And I can report that my batteries did last much longer after that initial low battery icon appeared. In fact, they lasted an addition 7-8 pod changes (I lost track after the first handful). I was pleasantly surprised to discover that my PDM could make it almost an additional month past that first indication of a low battery! And even better, I learned that the system does give a warning that makes it crystal clear when the batteries should be changed: The battery icon goes from having a tiny bit of life left to a flashing display showing a completely empty battery. I forget what the exact message was on my PDM, but I also got a system notification telling me to change my batteries soon.
I wish I remembered exactly when I changed the batteries last, but if memory serves me correctly, then it was sometime in November. So the AAA batteries in my OmniPod PDM lasted roughly three months.
Not too shabby, and now I know exactly when I can expect to change my PDM batteries.
I crack open the slot on the back of my PDM where two AAA batteries are nestled. I smack them out from their slots, insert two fresh ones, and replace the cover. I wait for the system to power back on and am greeted with a high-pitched beeping sound soon after it’s reactivated…
…and become simultaneously annoyed, confused, and a bit panicked when I see a “system error” message displaying on the screen.
I follow the steps that flash on its display, instructing me to reset the date and time. Once I take care of that, my pod immediately deactivates, aggravating me further. I assemble all the supplies I need to activate a new pod, and once I have it on, I receive a message that I won’t be able to use the bolus calculation function on my PDM for 3-4 hours.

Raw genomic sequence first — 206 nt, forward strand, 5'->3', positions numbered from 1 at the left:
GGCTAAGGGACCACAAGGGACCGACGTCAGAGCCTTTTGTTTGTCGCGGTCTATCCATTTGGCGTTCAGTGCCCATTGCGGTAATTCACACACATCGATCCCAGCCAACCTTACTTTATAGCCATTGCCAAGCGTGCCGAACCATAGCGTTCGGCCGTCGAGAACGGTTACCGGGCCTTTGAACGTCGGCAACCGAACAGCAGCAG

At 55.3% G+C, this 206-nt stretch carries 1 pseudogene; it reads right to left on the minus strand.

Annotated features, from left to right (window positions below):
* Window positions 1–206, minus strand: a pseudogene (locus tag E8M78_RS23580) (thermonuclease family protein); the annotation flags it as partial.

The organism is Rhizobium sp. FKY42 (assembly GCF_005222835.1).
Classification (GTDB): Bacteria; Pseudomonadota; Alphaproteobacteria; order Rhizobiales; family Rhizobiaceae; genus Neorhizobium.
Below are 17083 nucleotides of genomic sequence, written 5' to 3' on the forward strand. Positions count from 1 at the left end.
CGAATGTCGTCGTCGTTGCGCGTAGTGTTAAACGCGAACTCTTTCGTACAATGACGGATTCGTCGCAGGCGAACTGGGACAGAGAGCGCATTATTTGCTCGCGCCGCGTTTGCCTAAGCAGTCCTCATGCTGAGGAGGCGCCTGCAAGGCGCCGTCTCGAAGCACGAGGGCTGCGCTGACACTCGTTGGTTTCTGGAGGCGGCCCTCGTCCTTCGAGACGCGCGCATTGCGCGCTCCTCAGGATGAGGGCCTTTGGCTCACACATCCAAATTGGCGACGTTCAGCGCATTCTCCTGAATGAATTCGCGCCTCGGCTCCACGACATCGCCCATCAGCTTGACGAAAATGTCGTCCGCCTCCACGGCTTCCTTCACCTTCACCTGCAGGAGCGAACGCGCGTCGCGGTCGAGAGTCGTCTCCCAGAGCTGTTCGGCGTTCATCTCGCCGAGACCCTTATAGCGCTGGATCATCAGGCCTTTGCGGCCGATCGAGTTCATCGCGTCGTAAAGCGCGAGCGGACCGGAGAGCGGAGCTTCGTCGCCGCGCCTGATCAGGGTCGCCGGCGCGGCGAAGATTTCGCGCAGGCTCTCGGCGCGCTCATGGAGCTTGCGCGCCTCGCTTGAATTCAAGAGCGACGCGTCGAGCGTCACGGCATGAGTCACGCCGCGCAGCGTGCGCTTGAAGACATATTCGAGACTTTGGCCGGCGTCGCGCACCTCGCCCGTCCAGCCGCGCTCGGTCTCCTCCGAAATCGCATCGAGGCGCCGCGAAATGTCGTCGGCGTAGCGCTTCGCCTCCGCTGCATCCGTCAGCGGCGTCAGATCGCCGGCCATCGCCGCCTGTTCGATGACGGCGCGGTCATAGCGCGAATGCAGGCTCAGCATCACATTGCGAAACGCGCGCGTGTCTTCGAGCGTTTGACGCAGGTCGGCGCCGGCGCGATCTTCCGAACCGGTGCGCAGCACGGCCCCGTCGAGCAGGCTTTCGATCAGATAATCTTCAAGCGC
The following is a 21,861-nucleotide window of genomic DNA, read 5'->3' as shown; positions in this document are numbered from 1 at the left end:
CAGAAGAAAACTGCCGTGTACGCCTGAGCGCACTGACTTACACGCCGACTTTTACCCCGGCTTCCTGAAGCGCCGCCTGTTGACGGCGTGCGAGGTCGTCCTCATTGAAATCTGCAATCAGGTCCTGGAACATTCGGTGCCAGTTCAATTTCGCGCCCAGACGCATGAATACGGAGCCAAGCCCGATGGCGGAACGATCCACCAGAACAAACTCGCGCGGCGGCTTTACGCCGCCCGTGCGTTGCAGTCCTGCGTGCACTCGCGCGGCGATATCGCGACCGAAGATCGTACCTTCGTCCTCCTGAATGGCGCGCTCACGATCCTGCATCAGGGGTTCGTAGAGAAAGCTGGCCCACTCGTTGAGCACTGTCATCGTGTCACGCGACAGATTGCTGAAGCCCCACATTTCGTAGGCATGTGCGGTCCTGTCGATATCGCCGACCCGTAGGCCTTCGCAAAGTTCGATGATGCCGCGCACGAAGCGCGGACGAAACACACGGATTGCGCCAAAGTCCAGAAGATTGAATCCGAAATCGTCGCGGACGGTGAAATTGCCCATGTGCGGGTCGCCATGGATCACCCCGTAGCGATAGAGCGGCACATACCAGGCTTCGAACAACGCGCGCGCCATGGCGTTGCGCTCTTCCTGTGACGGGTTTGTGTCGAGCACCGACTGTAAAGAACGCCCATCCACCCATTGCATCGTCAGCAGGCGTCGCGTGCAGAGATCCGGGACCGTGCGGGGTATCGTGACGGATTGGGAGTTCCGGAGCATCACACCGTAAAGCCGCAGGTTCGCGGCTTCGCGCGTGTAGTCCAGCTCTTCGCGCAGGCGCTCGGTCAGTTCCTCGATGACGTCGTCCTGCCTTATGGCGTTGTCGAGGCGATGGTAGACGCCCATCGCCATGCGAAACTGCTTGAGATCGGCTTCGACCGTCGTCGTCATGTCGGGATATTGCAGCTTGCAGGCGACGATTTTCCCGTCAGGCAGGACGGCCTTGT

The whole incident was majorly inconvenient, but such is life with diabetes…
Anyways, if you’re like me, you’re probably wondering what exactly happened, and why it triggered my pod to fail.
Fortunately, I can explain it!
I’ve experienced this phenomenon before – it happens when the internal battery within the PDM (not the AAA batteries) has a problem and stops working the way it should. It causes the system to get confused when new AAA batteries are inserted (because the system shuts off and turns back on) and it doesn’t remember the date or time. Because of that, it can’t identify when the current pod was activated, so it immediately triggers it to stop working so new one can be applied.
It’s obnoxious as heck because it’s a total unpredictable phenomenon, but it is what it is. It can be dealt with in a matter of a few hours, and the best part is that Insulet can be contacted so they can be made aware of the issue and overnight a new PDM – which is what they did for me. The day after this PDM problem occurred, I gave them a call, and within 10 minutes I was promised a new PDM that I would receive in about 24 hours.
So when a PDM system error happens again – not that I actually anticipate it to for a long time – I know the right course of action is to keep calm, follow the system’s instructions, and give Insulet a phone call. In other words? Rolls with the punches, because diabetes is good at directing them my way.
After four years filled with various highs and lows, I had to say farewell to the PDM that was virtually glued to my side, working with me to manage my diabetes.
Our parting was inevitable. Around the Fourth of July, I noticed that the battery symbol on my PDM was low, meaning that the triple A batteries within needed to be replaced. I put fresh ones in, but upon the system restarting, the PDM asked me to input information such as the date and time. And then…the pod I’d been wearing for less than 24 hours beeped loudly, signaling to me that it had failed. I figured it must be due to the battery replacement, but this definitely wasn’t normal. So I did some investigating.
I consulted with my mom and she told me that this was a sign that the internal battery within the PDM, the one that cannot be replaced, was starting to run out of life. She advised me to call Insulet to get a replacement PDM. That’s how I discovered that the warranty on my PDM actually expired in January of this year, and that I’d have to pay a nice chunk of change (about $500) to get a new one, under warranty.
It was a painful process, as I’ve detailed in recent posts, but I finally did get my new PDM. Fortunately, it only cost me $100 (I guess I should be glad I met my $900 deductible so quickly).